Aston University has turned to CCTV to manage 'immature' and 'disruptive' incidents in lecturesWritten by Liam Taft on 17th November 2018
University Staff and Police Interview: Selly Oak Crime
In response to a recent knife crime on Heeley Road in Selly Oak, News Editor Tom Leaman spoke to key members of UoB staff and University Police Officer Charlie Richards about safety issues affecting students
It seems that Police presence in Selly Oak has increased since the stabbing last Sunday. Is this increased presence set to continue into the near future, or is it a temporary response to one severe incident?
PC Charlie Richards, University Officer for the University of Birmingham: ‘No, it’s not a response to a severe incident, those patrols were put in place for the beginning of term, and those officers were put on those patrols knowing that all the students were coming back to the area. It’s been requested in previous years and it was catered to. Those patrols had been in place three weeks prior to that horrific incident, so it wasn’t a knee-jerk reaction. The reason that people probably didn’t even notice the patrols [before the attack of Sunday 7th] is because they didn’t need to notice them at the time, and when something happens people suddenly look for where the Police are’.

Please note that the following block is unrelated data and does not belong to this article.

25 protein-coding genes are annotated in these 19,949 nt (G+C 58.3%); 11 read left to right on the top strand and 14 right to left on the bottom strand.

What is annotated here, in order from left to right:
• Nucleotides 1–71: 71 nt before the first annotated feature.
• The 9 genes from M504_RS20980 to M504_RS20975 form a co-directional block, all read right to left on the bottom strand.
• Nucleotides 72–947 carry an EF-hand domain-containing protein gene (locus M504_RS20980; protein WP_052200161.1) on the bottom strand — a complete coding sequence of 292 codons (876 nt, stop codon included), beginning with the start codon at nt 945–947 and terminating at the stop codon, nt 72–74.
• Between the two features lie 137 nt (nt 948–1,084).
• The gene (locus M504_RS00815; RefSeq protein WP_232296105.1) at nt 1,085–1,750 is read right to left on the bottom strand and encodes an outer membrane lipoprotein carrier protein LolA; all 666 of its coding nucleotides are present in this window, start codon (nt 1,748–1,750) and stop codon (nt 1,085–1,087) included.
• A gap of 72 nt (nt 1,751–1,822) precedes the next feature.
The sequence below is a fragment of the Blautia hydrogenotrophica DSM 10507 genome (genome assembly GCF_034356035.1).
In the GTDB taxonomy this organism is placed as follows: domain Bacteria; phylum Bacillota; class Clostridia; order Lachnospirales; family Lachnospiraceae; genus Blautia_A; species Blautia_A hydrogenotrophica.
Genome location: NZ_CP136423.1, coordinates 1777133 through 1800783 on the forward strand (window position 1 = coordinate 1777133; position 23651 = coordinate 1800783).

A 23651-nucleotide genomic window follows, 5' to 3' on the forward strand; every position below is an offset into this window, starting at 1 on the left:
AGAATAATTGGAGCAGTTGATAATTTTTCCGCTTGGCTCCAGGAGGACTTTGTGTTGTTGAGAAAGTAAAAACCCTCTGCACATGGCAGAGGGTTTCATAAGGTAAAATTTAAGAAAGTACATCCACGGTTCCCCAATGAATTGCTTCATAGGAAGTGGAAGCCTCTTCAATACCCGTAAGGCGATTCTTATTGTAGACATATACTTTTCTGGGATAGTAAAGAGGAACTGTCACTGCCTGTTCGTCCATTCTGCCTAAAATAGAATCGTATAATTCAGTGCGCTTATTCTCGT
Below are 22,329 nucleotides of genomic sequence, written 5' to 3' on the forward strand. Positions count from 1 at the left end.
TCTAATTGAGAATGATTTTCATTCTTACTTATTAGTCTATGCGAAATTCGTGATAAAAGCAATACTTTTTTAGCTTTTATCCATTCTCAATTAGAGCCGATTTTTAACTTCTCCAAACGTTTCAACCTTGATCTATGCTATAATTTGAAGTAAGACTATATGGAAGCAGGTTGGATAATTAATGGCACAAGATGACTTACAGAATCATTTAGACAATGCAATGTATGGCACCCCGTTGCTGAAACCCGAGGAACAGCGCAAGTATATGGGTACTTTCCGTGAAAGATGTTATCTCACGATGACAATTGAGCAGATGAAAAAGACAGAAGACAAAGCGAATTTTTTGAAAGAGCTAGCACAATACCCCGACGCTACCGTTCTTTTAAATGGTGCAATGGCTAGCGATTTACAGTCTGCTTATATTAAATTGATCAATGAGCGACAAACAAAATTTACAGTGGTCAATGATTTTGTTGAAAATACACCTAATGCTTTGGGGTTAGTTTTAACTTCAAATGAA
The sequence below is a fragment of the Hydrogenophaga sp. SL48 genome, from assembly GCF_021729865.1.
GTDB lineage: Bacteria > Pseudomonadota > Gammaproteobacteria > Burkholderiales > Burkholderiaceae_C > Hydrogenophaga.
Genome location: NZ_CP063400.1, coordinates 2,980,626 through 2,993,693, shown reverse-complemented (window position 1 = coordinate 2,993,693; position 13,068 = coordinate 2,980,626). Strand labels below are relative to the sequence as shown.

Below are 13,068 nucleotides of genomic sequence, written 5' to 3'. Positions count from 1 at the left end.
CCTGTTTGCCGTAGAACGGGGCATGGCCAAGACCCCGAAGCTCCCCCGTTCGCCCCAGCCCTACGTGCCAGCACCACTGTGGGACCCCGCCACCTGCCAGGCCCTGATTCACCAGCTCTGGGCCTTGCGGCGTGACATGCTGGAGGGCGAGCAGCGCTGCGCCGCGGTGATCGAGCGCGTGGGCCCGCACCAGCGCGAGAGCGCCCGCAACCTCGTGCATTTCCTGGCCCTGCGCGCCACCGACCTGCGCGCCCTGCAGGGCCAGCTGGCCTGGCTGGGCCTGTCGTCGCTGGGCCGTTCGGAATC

Some students have questioned the presence of plain-clothes Police officers and unmarked Police cars patrolling Selly Oak. Would marked cars and uniformed officers be a better alternative to unmarked cars and plain-clothed officers as a deterrent to prevent crimes?
Charlie Richards: The reason that we have plain vehicles is sometimes strategic because we actually want to be unseen so we can see what the levels of activity are or who’s in the area without notifying them.’
‘ [When unmarked] we’re still warranted and would still respond, we’re not going out without kit, if we’re out on duty you just won’t see it’.